ITIN Renewal Applications; Taxpayers Encouraged to Act Soon to Avoid Processing Delays in 2017
The Internal Revenue Service reminds taxpayers affected by recent changes involving the Individual Taxpayer Identification Number (ITIN) program that they can now begin submitting their ITIN renewal applications to the IRS. Under the Protecting Americans from Tax Hikes (PATH) Act of 2015 passed by Congress and signed into law last year, any ITIN not used on a federal tax return at least once in the last three years will no longer be valid for use on a tax return as of Jan. 1, 2017.If a taxpayer has an ITIN that is scheduled to expire and needs to file a tax return, it’s important not to delay. By submitting the application package in the next few weeks ITIN taxpayers may avoid unnecessary delays and allow for smoother and faster processing. ITINs are used by people who have tax filing or payment obligations under U.S. law but who are not eligible for a Social Security Number.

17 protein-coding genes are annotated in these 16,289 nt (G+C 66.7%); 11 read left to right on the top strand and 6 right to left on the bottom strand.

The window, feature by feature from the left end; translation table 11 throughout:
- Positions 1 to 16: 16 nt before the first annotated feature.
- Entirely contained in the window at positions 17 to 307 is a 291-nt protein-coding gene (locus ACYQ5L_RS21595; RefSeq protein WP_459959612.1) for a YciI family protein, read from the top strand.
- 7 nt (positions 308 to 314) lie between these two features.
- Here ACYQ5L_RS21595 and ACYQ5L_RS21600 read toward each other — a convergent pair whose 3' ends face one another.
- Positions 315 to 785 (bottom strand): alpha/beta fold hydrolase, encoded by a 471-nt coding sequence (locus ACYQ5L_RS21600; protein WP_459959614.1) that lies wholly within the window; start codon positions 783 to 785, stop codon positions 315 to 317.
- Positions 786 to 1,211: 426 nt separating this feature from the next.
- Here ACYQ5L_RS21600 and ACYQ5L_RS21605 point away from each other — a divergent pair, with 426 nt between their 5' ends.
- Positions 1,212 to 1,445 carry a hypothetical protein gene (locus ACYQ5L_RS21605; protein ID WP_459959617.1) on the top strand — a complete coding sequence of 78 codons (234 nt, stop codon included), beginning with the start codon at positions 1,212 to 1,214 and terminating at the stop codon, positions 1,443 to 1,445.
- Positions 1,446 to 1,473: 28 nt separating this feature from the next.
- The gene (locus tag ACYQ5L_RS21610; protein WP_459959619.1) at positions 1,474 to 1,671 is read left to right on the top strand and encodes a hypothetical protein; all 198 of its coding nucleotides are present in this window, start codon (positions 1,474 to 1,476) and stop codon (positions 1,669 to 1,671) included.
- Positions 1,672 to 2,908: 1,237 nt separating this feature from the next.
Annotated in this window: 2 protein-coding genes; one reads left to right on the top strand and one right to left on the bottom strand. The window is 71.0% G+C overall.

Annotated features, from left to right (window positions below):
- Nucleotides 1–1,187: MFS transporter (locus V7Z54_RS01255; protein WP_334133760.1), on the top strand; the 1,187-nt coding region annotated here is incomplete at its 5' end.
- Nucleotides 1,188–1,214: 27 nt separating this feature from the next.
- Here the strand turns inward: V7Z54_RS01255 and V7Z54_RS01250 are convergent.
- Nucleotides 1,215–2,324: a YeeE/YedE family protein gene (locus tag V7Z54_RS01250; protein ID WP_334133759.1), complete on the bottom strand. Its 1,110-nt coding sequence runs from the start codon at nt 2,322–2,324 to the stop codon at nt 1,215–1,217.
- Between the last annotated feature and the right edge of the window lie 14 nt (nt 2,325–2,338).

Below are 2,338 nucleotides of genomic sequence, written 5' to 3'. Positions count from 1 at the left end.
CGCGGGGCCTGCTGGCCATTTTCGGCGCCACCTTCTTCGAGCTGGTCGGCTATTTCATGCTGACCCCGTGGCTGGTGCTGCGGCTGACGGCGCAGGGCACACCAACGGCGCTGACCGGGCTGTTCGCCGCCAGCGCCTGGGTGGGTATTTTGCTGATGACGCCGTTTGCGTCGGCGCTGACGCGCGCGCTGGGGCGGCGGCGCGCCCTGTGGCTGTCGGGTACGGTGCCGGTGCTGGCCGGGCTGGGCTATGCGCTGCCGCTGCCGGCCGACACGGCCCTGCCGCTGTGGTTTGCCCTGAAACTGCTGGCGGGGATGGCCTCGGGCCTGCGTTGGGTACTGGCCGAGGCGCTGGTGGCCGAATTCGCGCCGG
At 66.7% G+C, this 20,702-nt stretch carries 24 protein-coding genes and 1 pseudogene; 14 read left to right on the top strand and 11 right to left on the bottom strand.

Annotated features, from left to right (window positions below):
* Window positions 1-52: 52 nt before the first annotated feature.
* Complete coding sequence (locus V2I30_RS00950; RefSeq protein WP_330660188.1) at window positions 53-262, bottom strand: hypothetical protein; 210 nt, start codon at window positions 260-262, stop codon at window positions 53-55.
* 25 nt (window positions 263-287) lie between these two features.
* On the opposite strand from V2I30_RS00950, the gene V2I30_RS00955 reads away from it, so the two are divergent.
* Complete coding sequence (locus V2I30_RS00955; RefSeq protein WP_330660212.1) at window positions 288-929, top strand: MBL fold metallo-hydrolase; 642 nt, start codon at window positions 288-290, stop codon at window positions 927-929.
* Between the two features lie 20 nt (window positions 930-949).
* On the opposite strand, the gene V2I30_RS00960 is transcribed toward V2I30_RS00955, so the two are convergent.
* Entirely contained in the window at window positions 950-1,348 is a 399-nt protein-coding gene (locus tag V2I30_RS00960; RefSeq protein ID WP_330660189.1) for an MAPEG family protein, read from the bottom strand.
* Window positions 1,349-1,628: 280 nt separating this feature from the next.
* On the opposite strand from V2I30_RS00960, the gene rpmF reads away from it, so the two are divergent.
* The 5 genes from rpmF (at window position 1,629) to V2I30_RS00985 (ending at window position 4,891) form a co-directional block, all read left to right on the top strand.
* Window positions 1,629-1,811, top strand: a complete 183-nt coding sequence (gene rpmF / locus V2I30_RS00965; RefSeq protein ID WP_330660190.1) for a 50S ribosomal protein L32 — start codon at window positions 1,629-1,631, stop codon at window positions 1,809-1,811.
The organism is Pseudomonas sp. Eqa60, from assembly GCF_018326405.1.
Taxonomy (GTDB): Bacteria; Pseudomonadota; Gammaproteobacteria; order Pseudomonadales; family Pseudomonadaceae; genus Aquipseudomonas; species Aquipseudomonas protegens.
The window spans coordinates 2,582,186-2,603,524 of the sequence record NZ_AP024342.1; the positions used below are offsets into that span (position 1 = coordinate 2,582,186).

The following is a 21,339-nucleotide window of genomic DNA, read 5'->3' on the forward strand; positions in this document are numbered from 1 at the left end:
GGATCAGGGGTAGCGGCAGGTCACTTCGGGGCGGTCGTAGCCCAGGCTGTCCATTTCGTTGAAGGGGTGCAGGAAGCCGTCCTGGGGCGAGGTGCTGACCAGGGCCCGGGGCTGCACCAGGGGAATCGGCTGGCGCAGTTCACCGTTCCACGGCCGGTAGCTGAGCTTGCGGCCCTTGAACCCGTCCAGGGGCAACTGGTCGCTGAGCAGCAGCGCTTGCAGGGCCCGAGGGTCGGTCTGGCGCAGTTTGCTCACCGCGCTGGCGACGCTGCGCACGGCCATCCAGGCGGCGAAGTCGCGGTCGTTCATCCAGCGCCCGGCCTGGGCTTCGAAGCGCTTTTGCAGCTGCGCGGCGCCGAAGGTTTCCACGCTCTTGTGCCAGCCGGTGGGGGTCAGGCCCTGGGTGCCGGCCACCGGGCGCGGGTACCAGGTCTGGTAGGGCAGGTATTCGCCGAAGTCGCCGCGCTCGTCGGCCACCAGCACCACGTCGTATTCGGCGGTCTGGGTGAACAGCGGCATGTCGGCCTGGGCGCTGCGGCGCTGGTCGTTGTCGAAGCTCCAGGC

Who Should Renew an ITIN Only ITIN holders who need to file a tax return in 2017 need to renew their ITINs. Taxpayers will need to have a current ITIN in order to file a federal return in 2017. Others do not need to take any action.
Taxpayers with ITINs that haven’t been used on a federal income tax return in the last three years won’t be able to file a return unless their ITINs are renewed.
ITINs with the middle digits 78 or 79 (xxx-78-xxxx; xxx-79-xxxx) need to be renewed even if the taxpayer has used it in the last three years.
Taxpayers with an ITIN with middle digits of 78 or 79 have the option to renew ITINs for their entire family at the same time. Those who have received a renewal letter from the IRS can choose to renew the family’s ITINs together even if family members have an ITIN with middle digits other than 78 or 79. Family members include the tax filer, spouse and any dependents claimed on the tax return.
Any question about it contact us at Herrera Tax Solutions (973) 894-3390